Being a vegan on your year abroad

Being a vegan on your year abroad

This article was written by Phillie Spottiswoode, published on 2nd June 2015 and has been read 2691 times.

Phillie Spottiswoode is a 3rd year undergraduate at the University of Sheffield studying French and Russian. She spent the first semester of her year abroad in Aix en Provence, France and is spending the current semester in St. Petersburg, Russia. Here she discusses her struggles and advice as a vegan abroad! This article originally appeared on Phillie's blog.

On the 1st January 2014 I made the only New Year’s Resolution that I have ever stuck with. I was going to become vegan, and it was going to be fabulous.

I had already been vegetarian for 1.5 years, and I’d been reading up about milk and eggs, I was watching those food documentaries on Netflix and I’d come to my own personal conclusion that since I could dramatically reduce animal products from my diet (notice I said ‘reduce’ and not ‘eradicate’ – I’ll get to that point later) and I wanted to, there was not a lot stopping me. With a brief vegetarian-throwback when in Canada (being vegetarian in Alberta was hard, let alone being vegan), my first six months of veganism went well. However, then it came to September, and I knew that I was going be living in Aix en Provence, in the land of Wine and Cheese. Should I go back to being vegetarian, like I had in Canada? Should I ditch the whole thing altogether and eat meat again? It was a tricky decision but I knew that I didn’t want to give up something that was so important to me, so I made the decision to become an open-minded vegan. For me, being vegan isn’t about completely eradicating animal products from your life, it’s about dramatically reducing them, and although being vegan in France and Russia would be difficult, it would pay off.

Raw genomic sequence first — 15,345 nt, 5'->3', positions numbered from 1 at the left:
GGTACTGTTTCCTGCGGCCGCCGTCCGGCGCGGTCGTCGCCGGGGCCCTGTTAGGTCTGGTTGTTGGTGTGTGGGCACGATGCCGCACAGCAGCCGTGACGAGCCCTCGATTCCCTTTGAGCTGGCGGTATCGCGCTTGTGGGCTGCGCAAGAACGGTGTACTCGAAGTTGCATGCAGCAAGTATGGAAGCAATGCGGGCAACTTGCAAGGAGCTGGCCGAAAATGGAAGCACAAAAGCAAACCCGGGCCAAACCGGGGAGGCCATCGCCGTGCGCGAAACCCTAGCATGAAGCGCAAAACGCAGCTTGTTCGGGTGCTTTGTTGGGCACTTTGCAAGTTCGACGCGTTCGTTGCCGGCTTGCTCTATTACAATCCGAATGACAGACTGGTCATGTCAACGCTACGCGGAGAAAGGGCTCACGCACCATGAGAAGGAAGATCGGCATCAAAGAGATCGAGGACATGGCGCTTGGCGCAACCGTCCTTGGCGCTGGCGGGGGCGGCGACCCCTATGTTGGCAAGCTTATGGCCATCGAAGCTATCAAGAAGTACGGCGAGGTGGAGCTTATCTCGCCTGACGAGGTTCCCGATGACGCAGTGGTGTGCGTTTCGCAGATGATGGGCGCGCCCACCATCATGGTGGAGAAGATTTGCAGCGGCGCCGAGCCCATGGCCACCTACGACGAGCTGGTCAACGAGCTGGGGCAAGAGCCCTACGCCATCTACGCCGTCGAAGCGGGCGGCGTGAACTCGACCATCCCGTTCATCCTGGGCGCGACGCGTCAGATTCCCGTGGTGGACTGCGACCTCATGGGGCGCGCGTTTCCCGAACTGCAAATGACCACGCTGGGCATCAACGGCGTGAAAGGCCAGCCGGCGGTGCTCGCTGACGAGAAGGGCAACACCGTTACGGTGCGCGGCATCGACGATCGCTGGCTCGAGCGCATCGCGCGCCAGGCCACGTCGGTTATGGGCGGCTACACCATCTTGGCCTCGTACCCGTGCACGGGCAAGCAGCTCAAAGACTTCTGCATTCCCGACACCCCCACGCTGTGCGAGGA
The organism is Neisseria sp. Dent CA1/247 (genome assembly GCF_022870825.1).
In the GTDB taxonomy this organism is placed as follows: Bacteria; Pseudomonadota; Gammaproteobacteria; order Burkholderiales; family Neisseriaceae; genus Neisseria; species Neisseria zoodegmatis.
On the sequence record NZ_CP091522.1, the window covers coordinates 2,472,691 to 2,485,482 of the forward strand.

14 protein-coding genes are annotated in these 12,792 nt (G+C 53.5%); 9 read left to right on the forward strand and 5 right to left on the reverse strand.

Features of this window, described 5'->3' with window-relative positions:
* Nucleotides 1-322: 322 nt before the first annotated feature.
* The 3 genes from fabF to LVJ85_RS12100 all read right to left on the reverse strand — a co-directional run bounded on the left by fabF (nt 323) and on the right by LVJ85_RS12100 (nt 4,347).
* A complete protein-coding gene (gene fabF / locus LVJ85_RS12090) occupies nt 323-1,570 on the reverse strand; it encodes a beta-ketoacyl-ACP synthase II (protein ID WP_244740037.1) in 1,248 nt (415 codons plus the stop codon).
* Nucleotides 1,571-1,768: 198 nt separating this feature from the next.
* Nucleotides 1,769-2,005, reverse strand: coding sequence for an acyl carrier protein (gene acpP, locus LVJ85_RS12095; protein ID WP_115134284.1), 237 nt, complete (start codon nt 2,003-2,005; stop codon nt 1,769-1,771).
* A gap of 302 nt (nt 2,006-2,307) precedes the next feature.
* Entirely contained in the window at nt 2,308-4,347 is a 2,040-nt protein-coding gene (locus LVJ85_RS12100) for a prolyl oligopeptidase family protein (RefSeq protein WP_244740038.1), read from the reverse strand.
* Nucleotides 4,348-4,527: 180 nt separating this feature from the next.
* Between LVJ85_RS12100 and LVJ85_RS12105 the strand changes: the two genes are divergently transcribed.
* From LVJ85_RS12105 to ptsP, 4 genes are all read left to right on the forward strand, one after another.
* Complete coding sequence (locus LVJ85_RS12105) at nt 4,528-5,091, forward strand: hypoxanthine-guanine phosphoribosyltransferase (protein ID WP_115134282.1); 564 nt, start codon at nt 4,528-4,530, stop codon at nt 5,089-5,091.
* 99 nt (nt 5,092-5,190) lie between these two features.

Luckily, my two favourite things in the whole entire world, rum and avocados, are vegan. So already we had a positive frame of mind to work with. But, the rest was a bit of a struggle, so here is my list of How To Be A Vegan On Your Year Abroad!

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1. Keep an open mind for the first couple of days
Give yourself a few days to adjust. You are not going to know what local dishes are 100% vegan. Whenever I am somewhere new, I relax and will just go vegetarian for a couple of days. You already have enough stress to deal with, what with opening bank accounts, sorting out registration, visa documents etc. You do not need to feel guilty as well and go hungry.

2. Pocket dictionaries are a lifesaver
When making the most of the new supermarkets (and if you’re like me you do enjoy a French supermarket), there will be lots of things you do not understand. What the hell is that and what is that and is that even a food stuff? In France I had a really shitty data plan as I refused to open a bank account for 3 months, and so looking words up on bab.la wasn’t an option. Enter la dictionnaire. It had a lot of weird words in it, all of which were useful for finding out what 'yeast' and 'anchovy' was. I mean, I had a rough idea, but you don’t really want to just assume when France and Russia like to surprise you by putting animal products in things that don’t really require animal products. In Russia, I have a great data plan and so bab.la ahoy.

3. International Cuisine: Your new best friend
It will come as a surprise to no one that French and Russian cuisine is, for the most part, not veggie-friendly. Many cheeses contain rennet, wine can contain ox-blood and egg whites, and dishes that are solely vegetables are often seen as incomplete. No one can deny that French and Russian cuisine is pretty damn tasty, but not so easy if you’re vegan.